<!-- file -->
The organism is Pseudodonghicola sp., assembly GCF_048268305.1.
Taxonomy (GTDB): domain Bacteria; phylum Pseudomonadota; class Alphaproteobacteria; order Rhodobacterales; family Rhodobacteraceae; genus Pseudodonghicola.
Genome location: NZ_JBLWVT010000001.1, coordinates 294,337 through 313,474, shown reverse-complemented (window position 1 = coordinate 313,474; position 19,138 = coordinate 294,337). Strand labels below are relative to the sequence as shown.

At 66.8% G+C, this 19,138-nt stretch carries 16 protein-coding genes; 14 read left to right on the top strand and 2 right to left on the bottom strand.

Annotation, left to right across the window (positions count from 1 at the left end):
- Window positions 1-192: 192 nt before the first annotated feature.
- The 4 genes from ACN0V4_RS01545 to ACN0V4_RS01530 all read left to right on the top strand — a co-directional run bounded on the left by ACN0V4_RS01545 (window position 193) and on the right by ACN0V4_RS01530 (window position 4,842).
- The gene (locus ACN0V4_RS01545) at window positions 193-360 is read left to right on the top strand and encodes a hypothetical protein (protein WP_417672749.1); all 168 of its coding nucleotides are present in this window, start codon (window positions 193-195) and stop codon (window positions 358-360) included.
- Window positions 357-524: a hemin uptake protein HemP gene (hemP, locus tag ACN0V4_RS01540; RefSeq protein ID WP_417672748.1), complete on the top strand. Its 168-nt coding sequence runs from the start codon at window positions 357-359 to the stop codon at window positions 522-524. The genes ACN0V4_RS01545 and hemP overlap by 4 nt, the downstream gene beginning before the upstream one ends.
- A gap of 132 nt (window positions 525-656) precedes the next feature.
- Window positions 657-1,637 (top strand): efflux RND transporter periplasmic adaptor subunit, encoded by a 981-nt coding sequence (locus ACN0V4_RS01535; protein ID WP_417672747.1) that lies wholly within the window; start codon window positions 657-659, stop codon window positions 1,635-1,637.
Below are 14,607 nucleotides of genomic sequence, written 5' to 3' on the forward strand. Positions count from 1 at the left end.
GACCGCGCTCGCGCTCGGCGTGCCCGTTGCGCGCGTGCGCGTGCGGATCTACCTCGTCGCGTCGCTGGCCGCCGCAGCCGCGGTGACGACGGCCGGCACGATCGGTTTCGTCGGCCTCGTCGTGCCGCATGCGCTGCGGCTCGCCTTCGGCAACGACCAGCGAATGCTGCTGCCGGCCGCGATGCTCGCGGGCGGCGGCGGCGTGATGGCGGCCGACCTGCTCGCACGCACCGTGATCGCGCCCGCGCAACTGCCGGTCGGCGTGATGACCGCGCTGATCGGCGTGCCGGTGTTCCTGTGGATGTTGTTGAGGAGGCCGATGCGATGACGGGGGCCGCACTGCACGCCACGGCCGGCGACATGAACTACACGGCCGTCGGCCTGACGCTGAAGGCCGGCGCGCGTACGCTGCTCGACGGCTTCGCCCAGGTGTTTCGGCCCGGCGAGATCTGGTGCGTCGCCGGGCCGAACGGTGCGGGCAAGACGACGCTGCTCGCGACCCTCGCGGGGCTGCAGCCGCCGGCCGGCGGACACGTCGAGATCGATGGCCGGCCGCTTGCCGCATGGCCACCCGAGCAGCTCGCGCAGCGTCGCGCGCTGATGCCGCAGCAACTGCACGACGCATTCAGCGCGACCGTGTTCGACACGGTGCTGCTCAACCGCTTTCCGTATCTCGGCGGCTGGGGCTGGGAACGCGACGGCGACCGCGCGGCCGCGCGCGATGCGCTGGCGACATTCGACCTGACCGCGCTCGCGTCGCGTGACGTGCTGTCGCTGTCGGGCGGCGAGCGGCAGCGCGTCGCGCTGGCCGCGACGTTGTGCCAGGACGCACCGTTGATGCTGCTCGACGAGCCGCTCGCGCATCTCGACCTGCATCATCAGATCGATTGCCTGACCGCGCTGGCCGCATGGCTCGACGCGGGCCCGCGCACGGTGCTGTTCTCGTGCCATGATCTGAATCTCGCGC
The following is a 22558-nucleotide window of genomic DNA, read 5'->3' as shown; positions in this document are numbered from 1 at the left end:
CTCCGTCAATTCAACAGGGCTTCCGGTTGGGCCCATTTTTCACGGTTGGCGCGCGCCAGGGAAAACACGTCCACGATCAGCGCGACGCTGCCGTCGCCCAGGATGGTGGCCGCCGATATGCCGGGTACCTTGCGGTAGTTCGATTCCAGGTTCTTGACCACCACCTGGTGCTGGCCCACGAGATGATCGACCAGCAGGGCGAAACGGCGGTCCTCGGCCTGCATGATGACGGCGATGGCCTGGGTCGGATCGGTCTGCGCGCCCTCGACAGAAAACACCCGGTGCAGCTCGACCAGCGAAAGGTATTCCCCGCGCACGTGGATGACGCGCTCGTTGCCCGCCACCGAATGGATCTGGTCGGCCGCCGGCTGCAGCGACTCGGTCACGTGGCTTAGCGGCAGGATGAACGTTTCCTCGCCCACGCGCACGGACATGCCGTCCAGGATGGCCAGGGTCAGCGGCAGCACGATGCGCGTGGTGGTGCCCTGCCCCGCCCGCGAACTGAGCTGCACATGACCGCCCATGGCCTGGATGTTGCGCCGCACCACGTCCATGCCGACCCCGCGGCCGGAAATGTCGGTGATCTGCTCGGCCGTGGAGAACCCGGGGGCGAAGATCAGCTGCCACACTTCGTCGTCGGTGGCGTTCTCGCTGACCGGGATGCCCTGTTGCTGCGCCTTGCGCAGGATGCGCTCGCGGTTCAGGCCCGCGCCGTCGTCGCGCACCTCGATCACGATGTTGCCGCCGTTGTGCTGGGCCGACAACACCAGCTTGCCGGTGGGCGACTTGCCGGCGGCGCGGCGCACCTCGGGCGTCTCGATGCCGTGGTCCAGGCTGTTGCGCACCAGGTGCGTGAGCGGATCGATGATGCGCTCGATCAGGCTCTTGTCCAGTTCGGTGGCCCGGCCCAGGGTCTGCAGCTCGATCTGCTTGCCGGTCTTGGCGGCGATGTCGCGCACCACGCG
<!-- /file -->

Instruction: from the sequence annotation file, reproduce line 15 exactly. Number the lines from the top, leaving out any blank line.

CTCCGTCAATTCAACAGGGCTTCCGGTTGGGCCCATTTTTCACGGTTGGCGCGCGCCAGGGAAAACACGTCCACGATCAGCGCGACGCTGCCGTCGCCCAGGATGGTGGCCGCCGATATGCCGGGTACCTTGCGGTAGTTCGATTCCAGGTTCTTGACCACCACCTGGTGCTGGCCCACGAGATGATCGACCAGCAGGGCGAAACGGCGGTCCTCGGCCTGCATGATGACGGCGATGGCCTGGGTCGGATCGGTCTGCGCGCCCTCGACAGAAAACACCCGGTGCAGCTCGACCAGCGAAAGGTATTCCCCGCGCACGTGGATGACGCGCTCGTTGCCCGCCACCGAATGGATCTGGTCGGCCGCCGGCTGCAGCGACTCGGTCACGTGGCTTAGCGGCAGGATGAACGTTTCCTCGCCCACGCGCACGGACATGCCGTCCAGGATGGCCAGGGTCAGCGGCAGCACGATGCGCGTGGTGGTGCCCTGCCCCGCCCGCGAACTGAGCTGCACATGACCGCCCATGGCCTGGATGTTGCGCCGCACCACGTCCATGCCGACCCCGCGGCCGGAAATGTCGGTGATCTGCTCGGCCGTGGAGAACCCGGGGGCGAAGATCAGCTGCCACACTTCGTCGTCGGTGGCGTTCTCGCTGACCGGGATGCCCTGTTGCTGCGCCTTGCGCAGGATGCGCTCGCGGTTCAGGCCCGCGCCGTCGTCGCGCACCTCGATCACGATGTTGCCGCCGTTGTGCTGGGCCGACAACACCAGCTTGCCGGTGGGCGACTTGCCGGCGGCGCGGCGCACCTCGGGCGTCTCGATGCCGTGGTCCAGGCTGTTGCGCACCAGGTGCGTGAGCGGATCGATGATGCGCTCGATCAGGCTCTTGTCCAGTTCGGTGGCCCGGCCCAGGGTCTGCAGCTCGATCTGCTTGCCGGTCTTGGCGGCGATGTCGCGCACCACGCG